You could now make an 8.5x6.4 inch print at 300dpi, a high resolution setting great with any photo printer.
Note: If you decide to select 240dpi, also fine with most photo printers, you could make an 8x10.7 inch print. So far, you have not changed the image file size.
B) If you *do* select Resample, the file size will change.
e.g. Using the same example file, let's say you decide you want to make an 10.5 x 14 inch print, using 300dpi.

Make the pertinent changes after checking RESAMPLE. You'll see that Photoshop will now increase file size to 38MB ... using Bicubic Resampling.

Conclusion: It's not ideal to make massive increases in file size. Quality will really suffer.
With most photo printers, you'll get beautiful prints if you set the dpi to 240 in Photoshop or other software.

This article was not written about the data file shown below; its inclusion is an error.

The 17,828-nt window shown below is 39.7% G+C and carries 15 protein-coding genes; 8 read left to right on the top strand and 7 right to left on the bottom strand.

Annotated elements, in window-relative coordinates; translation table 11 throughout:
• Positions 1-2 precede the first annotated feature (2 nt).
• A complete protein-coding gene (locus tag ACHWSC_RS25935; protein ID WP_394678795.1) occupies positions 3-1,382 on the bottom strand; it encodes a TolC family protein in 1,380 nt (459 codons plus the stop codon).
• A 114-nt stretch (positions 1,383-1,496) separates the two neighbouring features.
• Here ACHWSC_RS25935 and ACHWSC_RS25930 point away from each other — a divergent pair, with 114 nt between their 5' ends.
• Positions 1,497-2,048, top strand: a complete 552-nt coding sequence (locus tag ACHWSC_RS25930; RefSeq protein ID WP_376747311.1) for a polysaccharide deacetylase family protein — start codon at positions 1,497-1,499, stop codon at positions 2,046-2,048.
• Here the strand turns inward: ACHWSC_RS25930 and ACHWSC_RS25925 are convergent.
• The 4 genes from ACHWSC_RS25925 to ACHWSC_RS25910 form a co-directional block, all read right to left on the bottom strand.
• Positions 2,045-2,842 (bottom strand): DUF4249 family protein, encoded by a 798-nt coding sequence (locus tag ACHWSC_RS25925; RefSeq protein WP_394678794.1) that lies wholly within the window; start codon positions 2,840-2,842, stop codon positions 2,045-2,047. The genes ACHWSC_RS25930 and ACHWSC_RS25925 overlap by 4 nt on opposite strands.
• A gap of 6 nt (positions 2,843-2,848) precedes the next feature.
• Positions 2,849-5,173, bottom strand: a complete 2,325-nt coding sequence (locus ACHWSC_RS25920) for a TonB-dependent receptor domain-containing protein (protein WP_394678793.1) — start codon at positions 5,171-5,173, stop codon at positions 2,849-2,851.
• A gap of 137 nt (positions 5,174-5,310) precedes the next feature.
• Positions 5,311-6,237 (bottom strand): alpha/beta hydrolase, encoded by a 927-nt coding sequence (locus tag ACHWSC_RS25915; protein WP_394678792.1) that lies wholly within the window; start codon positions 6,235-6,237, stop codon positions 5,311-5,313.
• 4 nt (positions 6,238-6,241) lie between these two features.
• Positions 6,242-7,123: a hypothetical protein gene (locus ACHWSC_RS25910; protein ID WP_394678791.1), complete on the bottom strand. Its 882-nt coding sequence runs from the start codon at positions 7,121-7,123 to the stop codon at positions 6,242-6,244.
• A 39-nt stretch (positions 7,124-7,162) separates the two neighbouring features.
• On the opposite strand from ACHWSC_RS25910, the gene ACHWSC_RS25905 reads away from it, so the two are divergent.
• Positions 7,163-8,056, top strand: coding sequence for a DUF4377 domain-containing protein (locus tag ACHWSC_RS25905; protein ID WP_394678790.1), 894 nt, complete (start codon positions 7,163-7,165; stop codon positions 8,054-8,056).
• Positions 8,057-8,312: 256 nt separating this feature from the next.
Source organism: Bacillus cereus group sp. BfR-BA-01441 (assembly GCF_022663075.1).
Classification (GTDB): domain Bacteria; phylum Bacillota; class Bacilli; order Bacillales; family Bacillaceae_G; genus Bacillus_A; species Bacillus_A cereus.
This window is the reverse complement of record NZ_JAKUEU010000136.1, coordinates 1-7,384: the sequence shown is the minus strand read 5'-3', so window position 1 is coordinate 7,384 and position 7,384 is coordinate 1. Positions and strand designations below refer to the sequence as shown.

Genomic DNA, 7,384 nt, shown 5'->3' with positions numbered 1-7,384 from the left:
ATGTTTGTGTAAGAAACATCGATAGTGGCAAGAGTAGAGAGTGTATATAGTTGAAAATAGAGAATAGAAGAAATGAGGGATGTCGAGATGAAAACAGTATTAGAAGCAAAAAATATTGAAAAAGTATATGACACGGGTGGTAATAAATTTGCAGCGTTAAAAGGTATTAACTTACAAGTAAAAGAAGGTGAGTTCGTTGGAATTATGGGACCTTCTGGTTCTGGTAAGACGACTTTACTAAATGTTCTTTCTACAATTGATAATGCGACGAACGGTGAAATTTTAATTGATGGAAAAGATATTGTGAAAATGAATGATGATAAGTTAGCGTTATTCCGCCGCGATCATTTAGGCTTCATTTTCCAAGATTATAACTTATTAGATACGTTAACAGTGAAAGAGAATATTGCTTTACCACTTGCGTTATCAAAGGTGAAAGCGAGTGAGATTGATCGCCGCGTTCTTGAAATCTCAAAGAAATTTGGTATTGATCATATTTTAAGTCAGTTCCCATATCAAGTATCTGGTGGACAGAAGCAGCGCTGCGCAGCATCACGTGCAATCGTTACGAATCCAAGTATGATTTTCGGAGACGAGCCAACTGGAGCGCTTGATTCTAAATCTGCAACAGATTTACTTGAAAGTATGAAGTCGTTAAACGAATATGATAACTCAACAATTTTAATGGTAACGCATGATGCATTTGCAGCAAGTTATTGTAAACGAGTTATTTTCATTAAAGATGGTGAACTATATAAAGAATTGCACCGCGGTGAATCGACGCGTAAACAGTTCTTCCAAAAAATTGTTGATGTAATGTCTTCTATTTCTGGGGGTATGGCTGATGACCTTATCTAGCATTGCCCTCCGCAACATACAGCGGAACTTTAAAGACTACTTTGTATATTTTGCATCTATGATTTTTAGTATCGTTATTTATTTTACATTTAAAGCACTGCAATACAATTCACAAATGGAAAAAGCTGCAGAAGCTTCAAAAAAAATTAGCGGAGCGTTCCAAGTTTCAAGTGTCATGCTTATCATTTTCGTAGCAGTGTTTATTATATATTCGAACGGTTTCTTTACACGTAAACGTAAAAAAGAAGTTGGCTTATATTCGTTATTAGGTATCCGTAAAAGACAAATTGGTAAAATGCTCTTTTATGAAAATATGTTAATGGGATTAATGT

If you plan to make a large print, Photoshop will increase the file size (if you check Resample.) But not nearly as much as it would if you selected 300dpi. So, image quality should be fine.
With your D70 camera, an increase of about 50% in file size (from 18 megabytes to 24 megabytes for example) should still maintain high image quality. (Unless you plan to make massive prints, selecting 240dpi will not! lead to a huge increase in file size.)
Do sharpening *after* the re-sizing is completed. (FILTER > UNSHARP MASK. Experiment with settings such as 150, 0.9, 1.) Then, proceed to make a print.
Regards,
Peter Burian
Instructor, Digital Photography
- Peter K. Burian

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ANSWER 3: